Man takes daughter to the ladies' loos ... Outrage ensues!

Men and women toilet sign
Choosing which toilet to use can be a social minefield for a lone parent.

It is a dilemma that all parents and grandparents face when they go out in public and a little one needs to go to the bathroom: what toilet do you use, the ladies’ or men’s?

It is common to see mothers taking their little boy or girl into the ladies’ bathroom for a toilet break but for fathers, the decision is a bit trickier, as a fierce online debate has just highlighted.

An anonymous mother posted on the super-popular Mumsnet site about her husband’s habit of going into the ladies’ toilets with their young daughter. 

“When [our four-year-old daughter] needs the loo in a public place, he takes her to the ladies’ loos,” the mother wrote. “I told him that women don’t like that and he should take her to the men’s loo. AIBU [am I being unreasonable] or is he?”

Plenty of people were quick to have their say, and some of the options were pretty forthright. Many thought that the father was deeply in the wrong by taking his daughter to the women’s bathroom.

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One wrote: “I’ve never ever seen a man in a ladies’ toilet and it’s not appropriate for them to be in there. You don’t see women taking boys into the men’s because that’s their correct toilet.”

But others said that the dire state of men’s bathrooms was a good reason for the husband to head to the ladies’ with his daughter.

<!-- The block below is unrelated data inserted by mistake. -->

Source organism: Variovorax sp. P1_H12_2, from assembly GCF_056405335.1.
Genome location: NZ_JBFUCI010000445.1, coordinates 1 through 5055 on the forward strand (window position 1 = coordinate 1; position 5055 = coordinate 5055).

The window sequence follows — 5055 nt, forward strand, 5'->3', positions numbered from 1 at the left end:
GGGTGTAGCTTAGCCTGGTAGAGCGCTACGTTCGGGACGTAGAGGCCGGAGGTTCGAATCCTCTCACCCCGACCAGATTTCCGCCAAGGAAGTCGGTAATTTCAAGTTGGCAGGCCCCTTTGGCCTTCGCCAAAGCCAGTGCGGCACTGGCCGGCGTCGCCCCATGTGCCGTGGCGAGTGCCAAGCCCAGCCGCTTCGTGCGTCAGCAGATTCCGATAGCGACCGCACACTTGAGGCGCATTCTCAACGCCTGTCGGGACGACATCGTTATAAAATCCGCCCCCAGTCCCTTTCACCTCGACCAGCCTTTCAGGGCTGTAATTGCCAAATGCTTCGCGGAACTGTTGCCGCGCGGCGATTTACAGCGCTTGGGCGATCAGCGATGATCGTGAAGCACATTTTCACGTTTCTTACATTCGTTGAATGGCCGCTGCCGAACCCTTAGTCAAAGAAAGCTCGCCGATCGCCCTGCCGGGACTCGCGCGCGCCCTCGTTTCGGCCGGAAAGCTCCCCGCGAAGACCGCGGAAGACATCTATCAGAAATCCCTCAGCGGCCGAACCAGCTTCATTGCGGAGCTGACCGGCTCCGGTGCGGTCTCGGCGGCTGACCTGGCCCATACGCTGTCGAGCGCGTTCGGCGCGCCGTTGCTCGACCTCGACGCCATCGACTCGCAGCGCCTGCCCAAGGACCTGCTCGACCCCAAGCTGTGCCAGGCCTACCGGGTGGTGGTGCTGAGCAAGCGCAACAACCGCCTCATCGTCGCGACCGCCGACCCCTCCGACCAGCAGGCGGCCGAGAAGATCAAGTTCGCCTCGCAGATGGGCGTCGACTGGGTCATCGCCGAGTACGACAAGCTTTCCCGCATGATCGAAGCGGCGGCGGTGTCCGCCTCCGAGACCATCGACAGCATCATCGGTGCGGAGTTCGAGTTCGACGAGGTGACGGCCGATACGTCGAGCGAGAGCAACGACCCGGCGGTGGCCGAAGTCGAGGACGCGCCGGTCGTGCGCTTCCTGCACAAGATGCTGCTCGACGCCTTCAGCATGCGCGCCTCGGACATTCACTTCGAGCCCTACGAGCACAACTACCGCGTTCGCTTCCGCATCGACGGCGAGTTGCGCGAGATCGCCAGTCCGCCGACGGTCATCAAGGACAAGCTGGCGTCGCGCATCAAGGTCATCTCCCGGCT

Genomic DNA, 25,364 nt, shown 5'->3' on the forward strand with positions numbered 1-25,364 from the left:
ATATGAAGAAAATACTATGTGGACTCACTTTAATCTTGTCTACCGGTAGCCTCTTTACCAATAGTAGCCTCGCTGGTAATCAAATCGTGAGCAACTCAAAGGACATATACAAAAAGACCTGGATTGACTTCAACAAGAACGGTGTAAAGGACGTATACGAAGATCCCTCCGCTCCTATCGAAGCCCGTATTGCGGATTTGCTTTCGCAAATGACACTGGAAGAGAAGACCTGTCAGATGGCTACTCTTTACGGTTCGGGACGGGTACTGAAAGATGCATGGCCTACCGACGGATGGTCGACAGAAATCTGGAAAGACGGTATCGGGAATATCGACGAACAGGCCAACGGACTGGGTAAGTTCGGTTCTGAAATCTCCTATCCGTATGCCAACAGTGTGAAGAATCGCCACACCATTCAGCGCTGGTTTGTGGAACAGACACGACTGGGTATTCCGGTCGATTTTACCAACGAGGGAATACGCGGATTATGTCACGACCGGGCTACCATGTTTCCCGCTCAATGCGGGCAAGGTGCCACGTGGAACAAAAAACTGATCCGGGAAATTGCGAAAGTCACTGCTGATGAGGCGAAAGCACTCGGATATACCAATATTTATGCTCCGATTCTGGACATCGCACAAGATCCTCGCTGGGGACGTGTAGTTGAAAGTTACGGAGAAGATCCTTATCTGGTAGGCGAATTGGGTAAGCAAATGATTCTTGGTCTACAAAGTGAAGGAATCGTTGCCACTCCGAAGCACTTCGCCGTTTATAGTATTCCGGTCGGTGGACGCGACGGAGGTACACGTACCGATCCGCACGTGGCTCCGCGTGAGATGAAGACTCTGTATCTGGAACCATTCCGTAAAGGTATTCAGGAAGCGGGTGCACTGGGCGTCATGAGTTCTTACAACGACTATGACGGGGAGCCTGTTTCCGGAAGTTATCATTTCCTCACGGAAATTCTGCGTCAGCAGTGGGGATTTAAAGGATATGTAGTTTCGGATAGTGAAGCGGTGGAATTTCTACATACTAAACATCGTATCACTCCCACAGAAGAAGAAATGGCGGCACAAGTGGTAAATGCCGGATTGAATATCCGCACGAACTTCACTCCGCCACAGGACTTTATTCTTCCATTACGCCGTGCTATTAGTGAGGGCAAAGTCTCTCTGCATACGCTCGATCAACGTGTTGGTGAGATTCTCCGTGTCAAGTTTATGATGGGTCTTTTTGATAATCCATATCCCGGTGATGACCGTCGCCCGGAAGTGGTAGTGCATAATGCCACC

“I still have memories of being taken into men’s loos as a child (shudders),” one woman commented. “They are horrible. But mostly the memories are sound and smell as my father had his hands over my eyes for the majority of the time.”

As the debate raged on, there were also a few people who suggested the father should use the disabled toilets, sparking further rage from commenters because of the risk a person with a disability may need to use the bathroom at the same time.

It’s sometimes hard to get things right, these days, with many people taking offence over what may seem to be straightforward issues. 

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As one Starts at 60 reader commented recently, he felt obliged to treat his granddaughter quite differently to how he treated his daughter. 

“I have to approach grandparenting very differently nowadays as to not make myself a target for unfair criticism … which is quite sad,” the reader noted. “It means I can’t put my little granddaughter on my shoulders or lap like I could with my own daughter 30 years ago.”

Who do you think is in the right on this occasion? Do you find modern mores hard to figure out on some issues?